|North End House||Hammersmith & Fulham|
North End House consists of two cruciform mansion blocks built in 1937/8 on the site of the late C18th house from which they take their name. Until development began in the C19th the area was mainly orchards and market gardens, with a number of grand houses built along main roads. One such was North End Villa, later House, which had extensive wooded grounds. The western part of the grounds began to be built over in the late C19th and the house was demolished in 1928 following a fire. Behind the blocks is a modern garden designed around a number of mature trees, for the private use of residents.
The information shown above was correct at the time of the last update 01/04/2004
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The information below is taken from the relevant Local Authority's planning legislation, which was correct at the time of research but may have been amended in the interim. Please check with the Local Authority for latest planning information.
North End was a hamlet in the parish of Fulham. At the beginning of the C19th North End Road and Great West Road were still country roads that ran through an area of market gardens and orchards, with a number of grand houses built along the main thoroughfares. These houses, according to Thomas Faulkner in his 'History of Fulham' (1813) , were 'successively occupied by several eminent and remarkable characters' but by the time Edward Walford was writing 'Old and New London' in the late 1870s, these had 'for the most part disappeared'. North End Villa, later called North End House, was built in c.1791 set back from the main road in nearly 7 acres of grounds including a lake. It was once owned by James Wild, a wealthy man who was a collector of curiosities and also a nonconformist, who had a strong presence in Fulham in Victorian times. Wild founded Ebenezer Chapel, an early nonconformist chapel on North End Road in 1842. When North End House was remodelled in 1840 its grounds were landscaped as an informal park. The 1851 census records that the gardener was a William Clink or Clint, who lived at the Gardener's Cottage at North End Villa. The OS map of 1871 shows the house and its wooded grounds.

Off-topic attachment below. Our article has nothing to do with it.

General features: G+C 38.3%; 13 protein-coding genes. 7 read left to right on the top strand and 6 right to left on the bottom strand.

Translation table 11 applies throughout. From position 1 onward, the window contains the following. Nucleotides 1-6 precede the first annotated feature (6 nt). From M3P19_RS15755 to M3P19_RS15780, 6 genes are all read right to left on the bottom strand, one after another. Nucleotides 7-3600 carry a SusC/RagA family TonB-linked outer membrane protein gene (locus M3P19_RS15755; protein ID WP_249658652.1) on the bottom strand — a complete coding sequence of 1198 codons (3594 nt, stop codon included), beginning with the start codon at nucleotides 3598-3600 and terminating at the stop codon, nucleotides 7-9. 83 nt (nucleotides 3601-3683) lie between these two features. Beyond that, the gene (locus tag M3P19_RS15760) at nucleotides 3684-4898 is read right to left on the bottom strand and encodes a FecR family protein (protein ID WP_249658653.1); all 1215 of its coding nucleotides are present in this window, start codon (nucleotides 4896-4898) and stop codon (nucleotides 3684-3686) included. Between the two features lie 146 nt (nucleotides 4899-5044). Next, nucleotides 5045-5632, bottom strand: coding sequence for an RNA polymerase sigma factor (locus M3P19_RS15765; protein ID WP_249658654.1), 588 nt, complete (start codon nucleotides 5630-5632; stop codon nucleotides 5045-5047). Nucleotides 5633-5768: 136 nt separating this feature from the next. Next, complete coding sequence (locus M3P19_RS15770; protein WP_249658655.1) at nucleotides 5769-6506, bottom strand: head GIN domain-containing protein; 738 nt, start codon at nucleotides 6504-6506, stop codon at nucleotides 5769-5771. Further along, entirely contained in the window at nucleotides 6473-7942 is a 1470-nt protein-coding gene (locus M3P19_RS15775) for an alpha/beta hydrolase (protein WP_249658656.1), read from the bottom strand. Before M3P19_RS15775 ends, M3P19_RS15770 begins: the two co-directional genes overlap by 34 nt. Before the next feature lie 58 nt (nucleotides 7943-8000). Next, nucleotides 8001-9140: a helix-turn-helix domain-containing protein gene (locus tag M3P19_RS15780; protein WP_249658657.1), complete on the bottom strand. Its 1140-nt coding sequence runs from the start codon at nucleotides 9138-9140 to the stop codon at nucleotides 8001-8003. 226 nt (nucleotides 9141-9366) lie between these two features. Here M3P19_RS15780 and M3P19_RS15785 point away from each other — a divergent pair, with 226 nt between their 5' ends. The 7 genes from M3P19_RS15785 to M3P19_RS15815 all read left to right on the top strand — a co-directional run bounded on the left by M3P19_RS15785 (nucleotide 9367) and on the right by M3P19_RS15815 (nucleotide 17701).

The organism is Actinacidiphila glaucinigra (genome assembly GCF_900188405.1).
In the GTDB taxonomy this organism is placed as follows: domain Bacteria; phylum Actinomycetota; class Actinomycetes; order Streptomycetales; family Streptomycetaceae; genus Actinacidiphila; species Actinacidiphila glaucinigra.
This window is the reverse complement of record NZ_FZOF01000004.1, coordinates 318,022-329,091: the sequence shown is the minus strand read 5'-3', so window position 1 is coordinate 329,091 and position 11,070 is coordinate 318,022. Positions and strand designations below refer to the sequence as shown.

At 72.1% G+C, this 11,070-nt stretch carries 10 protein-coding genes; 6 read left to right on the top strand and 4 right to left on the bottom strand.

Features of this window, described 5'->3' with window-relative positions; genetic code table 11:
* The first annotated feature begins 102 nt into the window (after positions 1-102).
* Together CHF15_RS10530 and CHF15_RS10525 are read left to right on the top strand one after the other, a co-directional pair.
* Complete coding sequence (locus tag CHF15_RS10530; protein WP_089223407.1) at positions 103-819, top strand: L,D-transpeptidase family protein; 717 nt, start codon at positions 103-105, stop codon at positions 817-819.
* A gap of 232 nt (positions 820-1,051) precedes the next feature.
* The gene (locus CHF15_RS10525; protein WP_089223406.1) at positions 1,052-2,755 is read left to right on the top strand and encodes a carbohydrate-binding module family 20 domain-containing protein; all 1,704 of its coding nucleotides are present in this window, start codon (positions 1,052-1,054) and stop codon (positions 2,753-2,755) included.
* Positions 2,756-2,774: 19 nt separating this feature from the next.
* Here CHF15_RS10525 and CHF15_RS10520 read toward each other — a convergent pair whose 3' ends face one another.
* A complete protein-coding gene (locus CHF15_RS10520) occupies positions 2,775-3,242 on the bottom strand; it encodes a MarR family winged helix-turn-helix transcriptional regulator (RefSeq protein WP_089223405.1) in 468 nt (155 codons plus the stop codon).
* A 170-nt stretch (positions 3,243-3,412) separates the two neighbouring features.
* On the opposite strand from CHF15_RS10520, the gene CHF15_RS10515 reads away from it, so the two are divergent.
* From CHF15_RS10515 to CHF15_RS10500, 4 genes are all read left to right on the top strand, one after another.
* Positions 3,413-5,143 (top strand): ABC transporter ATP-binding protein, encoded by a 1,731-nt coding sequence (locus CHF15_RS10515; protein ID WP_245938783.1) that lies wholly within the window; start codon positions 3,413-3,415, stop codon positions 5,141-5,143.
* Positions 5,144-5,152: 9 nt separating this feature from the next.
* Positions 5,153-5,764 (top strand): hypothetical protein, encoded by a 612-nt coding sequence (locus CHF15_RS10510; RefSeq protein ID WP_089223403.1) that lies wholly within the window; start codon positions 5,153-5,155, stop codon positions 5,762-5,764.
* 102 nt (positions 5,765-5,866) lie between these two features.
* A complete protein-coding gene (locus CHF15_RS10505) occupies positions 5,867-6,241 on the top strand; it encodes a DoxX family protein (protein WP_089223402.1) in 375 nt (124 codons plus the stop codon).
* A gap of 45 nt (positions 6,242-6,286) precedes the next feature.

By the latter part of the C19th housing development in Fulham was accelerating. In 1882, the adjacent property to the west of North End House, The Cedars, was demolished and its site developed for housing, and by the late 1880s North End House was surrounded by new houses of the Gunter Estate. The western part of the grounds was sold in 1897 to Henry Lovatt who laid out Fitzgeorge Avenue and built a series of mansion blocks, designed by architect Delissa Joseph (1859-1927). The development was enlarged in 1898 and Fitzjames Avenue was laid out with more substantial mansion blocks on the north side, which were described in the press at the time as 'the grandest of the West Kensington mansion flats, with lifts and separate servants quarters'. In 1928 North End House was demolished following a fire and its site developed with further mansion blocks on North End Road in the 1930s, and in 1937/8 two 8-storey blocks, the maximum permissible height at the time, were built off Fitzjames Avenue, this part of the development taking the name of the original house. Designed by Joseph Architects, each of the handsome red-brick blocks actually comprises four buildings set in cruciform plan around an open court that is linked at ground level. To the rear of the blocks to the south a triangular garden area was laid out that retains a number of fine, mature trees.
The modern garden was designed by Group Captain E T Haylock around two old trees. The green space is separated from the car park by a brick wall that has the bricks laid in various patterns. Unfortunately a catalpa, which was very old, has been cut down although a new trunk is growing from the stool. There is a path round the catalpa, a lawn, seats and a surrounding bed planted with roses and other shrubs. There is some shrub planting around the buildings. Along Fitzjames and Fitzgeorge Avenues the older apartment blocks have raised beds planted with evergreen ground cover and low shrubs.
Barbara Denny 'Fulham Past' (Historical Publications), 1997; LB Hammersmith & Fulham 'Fitzgeorge & Fitzjames Conservation Area Character Profile', 2000.